Per the conference call: Tim Horton’s reported flat sales in Canada and softness in the US. Early in the call, management addressed the tension in the TH franchise system, describing the press as mischaracterizing RBI intentions, citing inaccurate information that “usually reflect a purposely negative tone dictated by a group of dissident franchisees”. Changes have been made in communication strategy, both with the press and the franchisees, which will presumably bear fruit over time. First quarter sales at TH reflected softness in coffee sales, partially offset by breakfast foods. The results of some new lunch products are encouraging.  A new Brand President at TH, Alex Macedo, previously President of Burger King, North America, is leading the effort. A “Winning Together” plan has been put in place, based on restaurant experience, product excellence and brand communications. A new TH restaurant design, called the Welcome Image has been put in place at 10 locations, with an encouraging customer response. Management “admittedly should have done more of this in the past……we are confident that this plan will help us achieve long term sustainable comparable sales growth for TIMs.”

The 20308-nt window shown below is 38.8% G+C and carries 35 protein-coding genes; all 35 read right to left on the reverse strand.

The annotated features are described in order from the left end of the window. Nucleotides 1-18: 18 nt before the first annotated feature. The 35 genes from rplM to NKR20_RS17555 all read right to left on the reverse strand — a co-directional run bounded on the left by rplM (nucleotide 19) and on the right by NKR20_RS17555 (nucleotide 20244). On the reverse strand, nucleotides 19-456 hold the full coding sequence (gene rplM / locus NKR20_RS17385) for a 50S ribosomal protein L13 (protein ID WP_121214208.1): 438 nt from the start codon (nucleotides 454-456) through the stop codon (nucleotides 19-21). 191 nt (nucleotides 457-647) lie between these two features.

We won’t dwell here on the Burger King discussion. Delivery and technology applications are among the current programs. Suffice to say that results within this segment continue to be fine and the positive prospects are undiminished.

Popeye’s is focusing on delivery and technology as well, and international franchising is a major focus, Brazil being the first master agreement. With EBITDA of $40M in Q1’18 out of close to $500M for RBI in total, substantial improvement within this segment will not affect short to intermediate term overall results in a major way.

The single largest “elephant in the room”, supply chain margins at TH, was addressed when the question was asked relative to the Q1’18 decline at TH in supply chain revenues. Management responded that “we passed on some supply chain savings to our franchisees through a reduction in pricing in the second half of last year. We continued to maintain this pricing for franchisees, so margins in the first quarter of 2018 are relatively consistent sequentially with the margins from the second half of last year. Looking ahead…. we expect the organic growth profile at TIM’s to improve throughout the year.” Maybe.

Our conclusion regarding the prospects for QSR is provided at the beginning of this article.